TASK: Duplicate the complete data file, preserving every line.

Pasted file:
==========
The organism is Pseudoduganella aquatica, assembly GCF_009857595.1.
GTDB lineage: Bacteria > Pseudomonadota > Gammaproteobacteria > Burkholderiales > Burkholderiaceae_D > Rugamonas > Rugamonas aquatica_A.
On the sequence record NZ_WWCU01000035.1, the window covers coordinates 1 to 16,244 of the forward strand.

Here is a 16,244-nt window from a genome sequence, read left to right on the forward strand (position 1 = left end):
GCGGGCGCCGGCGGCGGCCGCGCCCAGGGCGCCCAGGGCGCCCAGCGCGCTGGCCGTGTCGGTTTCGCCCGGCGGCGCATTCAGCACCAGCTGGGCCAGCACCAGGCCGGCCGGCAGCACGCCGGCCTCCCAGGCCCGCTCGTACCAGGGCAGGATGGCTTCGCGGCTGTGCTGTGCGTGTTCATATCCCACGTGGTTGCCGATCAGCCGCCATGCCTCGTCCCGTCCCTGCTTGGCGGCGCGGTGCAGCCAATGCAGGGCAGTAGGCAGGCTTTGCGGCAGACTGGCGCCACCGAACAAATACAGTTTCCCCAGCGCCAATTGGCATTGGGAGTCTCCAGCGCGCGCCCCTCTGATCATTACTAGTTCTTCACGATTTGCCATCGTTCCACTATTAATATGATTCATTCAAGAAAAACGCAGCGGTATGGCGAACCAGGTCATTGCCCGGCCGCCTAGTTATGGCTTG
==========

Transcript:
The organism is Pseudoduganella aquatica, assembly GCF_009857595.1.
GTDB lineage: Bacteria > Pseudomonadota > Gammaproteobacteria > Burkholderiales > Burkholderiaceae_D > Rugamonas > Rugamonas aquatica_A.
On the sequence record NZ_WWCU01000035.1, the window covers coordinates 1 to 16,244 of the forward strand.

Here is a 16,244-nt window from a genome sequence, read left to right on the forward strand (position 1 = left end):
GCGGGCGCCGGCGGCGGCCGCGCCCAGGGCGCCCAGGGCGCCCAGCGCGCTGGCCGTGTCGGTTTCGCCCGGCGGCGCATTCAGCACCAGCTGGGCCAGCACCAGGCCGGCCGGCAGCACGCCGGCCTCCCAGGCCCGCTCGTACCAGGGCAGGATGGCTTCGCGGCTGTGCTGTGCGTGTTCATATCCCACGTGGTTGCCGATCAGCCGCCATGCCTCGTCCCGTCCCTGCTTGGCGGCGCGGTGCAGCCAATGCAGGGCAGTAGGCAGGCTTTGCGGCAGACTGGCGCCACCGAACAAATACAGTTTCCCCAGCGCCAATTGGCATTGGGAGTCTCCAGCGCGCGCCCCTCTGATCATTACTAGTTCTTCACGATTTGCCATCGTTCCACTATTAATATGATTCATTCAAGAAAAACGCAGCGGTATGGCGAACCAGGTCATTGCCCGGCCGCCTAGTTATGGCTTG